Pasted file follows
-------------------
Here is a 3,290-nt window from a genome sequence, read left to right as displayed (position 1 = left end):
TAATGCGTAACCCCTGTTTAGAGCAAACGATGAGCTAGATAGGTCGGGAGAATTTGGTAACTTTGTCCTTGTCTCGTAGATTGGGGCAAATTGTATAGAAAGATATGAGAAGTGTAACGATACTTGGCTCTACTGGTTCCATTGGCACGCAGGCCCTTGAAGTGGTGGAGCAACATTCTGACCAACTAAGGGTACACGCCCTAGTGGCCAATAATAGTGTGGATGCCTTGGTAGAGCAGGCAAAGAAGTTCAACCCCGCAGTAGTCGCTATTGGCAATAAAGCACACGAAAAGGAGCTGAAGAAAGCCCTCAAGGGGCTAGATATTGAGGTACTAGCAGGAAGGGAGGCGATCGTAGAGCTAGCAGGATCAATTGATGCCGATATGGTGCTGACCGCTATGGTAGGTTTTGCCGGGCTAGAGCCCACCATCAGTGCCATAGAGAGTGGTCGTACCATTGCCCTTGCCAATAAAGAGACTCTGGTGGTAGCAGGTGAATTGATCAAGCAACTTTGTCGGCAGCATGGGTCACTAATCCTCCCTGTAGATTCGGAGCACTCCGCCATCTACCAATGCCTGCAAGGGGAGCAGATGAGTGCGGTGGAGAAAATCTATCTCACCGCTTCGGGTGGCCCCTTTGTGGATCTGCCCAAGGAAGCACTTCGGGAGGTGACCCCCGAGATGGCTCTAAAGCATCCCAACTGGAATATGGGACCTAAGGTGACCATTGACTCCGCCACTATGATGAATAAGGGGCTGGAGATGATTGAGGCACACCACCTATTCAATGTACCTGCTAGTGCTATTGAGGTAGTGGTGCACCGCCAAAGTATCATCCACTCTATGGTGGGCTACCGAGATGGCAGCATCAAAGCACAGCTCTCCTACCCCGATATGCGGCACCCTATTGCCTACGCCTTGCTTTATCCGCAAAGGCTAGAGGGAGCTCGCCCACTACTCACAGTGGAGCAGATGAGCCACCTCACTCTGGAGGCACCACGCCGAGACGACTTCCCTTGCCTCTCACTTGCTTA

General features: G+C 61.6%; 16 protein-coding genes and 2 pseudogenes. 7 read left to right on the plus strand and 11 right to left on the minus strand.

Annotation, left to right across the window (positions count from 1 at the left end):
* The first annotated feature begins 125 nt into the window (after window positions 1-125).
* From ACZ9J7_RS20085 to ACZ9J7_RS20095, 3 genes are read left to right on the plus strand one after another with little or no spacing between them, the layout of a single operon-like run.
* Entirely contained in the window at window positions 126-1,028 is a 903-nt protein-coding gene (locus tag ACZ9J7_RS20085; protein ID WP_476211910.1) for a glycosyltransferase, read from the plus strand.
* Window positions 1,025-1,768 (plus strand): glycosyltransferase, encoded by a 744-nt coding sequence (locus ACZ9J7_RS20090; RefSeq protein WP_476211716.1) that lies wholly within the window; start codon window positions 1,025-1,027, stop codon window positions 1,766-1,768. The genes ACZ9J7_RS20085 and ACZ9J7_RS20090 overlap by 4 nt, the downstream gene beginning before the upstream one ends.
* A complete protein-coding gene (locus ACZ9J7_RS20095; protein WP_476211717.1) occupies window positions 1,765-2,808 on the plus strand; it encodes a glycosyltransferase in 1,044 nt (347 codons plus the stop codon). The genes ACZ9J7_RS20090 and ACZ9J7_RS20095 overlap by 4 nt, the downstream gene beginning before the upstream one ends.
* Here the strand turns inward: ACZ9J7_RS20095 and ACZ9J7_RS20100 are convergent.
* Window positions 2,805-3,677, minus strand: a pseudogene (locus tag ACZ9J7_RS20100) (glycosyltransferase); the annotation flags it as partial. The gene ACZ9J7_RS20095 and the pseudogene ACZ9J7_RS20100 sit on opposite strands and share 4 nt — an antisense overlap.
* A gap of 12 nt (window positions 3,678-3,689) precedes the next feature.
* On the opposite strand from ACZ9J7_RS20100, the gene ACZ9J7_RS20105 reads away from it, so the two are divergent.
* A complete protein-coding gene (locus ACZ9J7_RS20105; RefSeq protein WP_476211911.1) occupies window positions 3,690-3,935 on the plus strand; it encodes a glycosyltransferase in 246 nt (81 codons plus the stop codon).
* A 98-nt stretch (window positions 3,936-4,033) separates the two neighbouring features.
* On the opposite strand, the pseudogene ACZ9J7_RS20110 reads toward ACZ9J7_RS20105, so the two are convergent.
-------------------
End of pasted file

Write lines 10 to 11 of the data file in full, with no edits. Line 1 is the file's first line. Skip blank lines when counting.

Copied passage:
* Here the strand turns inward: ACZ9J7_RS20095 and ACZ9J7_RS20100 are convergent.
* Window positions 2,805-3,677, minus strand: a pseudogene (locus tag ACZ9J7_RS20100) (glycosyltransferase); the annotation flags it as partial. The gene ACZ9J7_RS20095 and the pseudogene ACZ9J7_RS20100 sit on opposite strands and share 4 nt — an antisense overlap.